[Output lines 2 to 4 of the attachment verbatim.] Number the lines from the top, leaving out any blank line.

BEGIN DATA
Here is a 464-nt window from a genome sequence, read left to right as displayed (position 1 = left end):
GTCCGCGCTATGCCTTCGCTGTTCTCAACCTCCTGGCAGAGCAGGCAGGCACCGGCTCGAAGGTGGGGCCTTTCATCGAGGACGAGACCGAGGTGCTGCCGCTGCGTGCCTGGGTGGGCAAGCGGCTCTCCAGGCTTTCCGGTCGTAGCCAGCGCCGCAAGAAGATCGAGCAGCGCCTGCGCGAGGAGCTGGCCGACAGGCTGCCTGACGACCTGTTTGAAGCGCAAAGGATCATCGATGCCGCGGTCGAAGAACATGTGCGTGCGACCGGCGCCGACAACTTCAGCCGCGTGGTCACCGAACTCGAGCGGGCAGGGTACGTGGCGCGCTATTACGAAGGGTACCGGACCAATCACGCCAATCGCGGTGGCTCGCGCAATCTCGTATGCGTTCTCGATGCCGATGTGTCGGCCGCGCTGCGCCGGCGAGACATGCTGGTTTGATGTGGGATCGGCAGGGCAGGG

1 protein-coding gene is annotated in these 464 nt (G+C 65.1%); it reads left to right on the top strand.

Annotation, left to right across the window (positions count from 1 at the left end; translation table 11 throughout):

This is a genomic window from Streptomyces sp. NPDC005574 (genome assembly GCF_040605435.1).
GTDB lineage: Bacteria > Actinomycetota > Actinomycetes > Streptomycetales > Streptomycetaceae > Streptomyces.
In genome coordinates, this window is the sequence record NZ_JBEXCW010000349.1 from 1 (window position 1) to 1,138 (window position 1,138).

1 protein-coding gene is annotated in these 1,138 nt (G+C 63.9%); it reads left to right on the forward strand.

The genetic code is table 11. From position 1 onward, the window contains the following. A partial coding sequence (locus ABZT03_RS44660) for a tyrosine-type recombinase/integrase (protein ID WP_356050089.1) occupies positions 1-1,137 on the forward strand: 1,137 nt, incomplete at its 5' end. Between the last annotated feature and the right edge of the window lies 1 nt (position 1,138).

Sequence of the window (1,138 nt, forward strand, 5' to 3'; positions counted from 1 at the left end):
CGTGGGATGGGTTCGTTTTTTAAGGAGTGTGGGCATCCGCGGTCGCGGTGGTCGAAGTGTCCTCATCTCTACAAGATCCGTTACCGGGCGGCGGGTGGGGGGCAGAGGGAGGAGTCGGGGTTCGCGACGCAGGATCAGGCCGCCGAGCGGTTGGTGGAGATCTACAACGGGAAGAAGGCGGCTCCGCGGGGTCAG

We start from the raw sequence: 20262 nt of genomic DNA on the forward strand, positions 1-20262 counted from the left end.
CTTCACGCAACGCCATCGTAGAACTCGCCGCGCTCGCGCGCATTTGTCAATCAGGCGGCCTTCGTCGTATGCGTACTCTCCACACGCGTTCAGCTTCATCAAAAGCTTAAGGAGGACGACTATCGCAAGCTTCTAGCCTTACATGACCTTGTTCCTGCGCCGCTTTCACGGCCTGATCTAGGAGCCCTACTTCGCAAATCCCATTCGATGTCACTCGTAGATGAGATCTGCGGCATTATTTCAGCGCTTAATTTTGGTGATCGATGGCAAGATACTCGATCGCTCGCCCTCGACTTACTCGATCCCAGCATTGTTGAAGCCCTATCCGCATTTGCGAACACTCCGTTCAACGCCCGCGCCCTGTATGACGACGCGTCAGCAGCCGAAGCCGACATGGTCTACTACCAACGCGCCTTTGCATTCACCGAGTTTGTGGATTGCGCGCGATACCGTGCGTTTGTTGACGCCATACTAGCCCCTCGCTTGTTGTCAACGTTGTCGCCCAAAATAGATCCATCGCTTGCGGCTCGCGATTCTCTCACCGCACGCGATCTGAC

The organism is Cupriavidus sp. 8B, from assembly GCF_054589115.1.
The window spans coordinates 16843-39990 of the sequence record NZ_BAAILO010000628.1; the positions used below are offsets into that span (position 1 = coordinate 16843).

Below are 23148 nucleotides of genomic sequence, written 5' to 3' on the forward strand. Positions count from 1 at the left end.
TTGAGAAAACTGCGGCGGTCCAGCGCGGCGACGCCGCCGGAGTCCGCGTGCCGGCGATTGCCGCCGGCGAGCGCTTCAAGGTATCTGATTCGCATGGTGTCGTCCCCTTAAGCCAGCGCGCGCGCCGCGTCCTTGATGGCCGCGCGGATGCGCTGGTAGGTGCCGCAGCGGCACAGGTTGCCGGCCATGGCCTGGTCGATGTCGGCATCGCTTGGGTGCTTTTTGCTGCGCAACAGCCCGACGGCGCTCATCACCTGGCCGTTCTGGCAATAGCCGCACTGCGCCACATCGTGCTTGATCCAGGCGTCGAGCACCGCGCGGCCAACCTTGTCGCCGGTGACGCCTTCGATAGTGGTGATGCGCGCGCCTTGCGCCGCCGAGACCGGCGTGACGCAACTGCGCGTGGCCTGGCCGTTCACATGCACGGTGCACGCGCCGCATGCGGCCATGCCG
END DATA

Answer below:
GTCCGCGCTATGCCTTCGCTGTTCTCAACCTCCTGGCAGAGCAGGCAGGCACCGGCTCGAAGGTGGGGCCTTTCATCGAGGACGAGACCGAGGTGCTGCCGCTGCGTGCCTGGGTGGGCAAGCGGCTCTCCAGGCTTTCCGGTCGTAGCCAGCGCCGCAAGAAGATCGAGCAGCGCCTGCGCGAGGAGCTGGCCGACAGGCTGCCTGACGACCTGTTTGAAGCGCAAAGGATCATCGATGCCGCGGTCGAAGAACATGTGCGTGCGACCGGCGCCGACAACTTCAGCCGCGTGGTCACCGAACTCGAGCGGGCAGGGTACGTGGCGCGCTATTACGAAGGGTACCGGACCAATCACGCCAATCGCGGTGGCTCGCGCAATCTCGTATGCGTTCTCGATGCCGATGTGTCGGCCGCGCTGCGCCGGCGAGACATGCTGGTTTGATGTGGGATCGGCAGGGCAGGG

1 protein-coding gene is annotated in these 464 nt (G+C 65.1%); it reads left to right on the top strand.

Annotation, left to right across the window (positions count from 1 at the left end; translation table 11 throughout):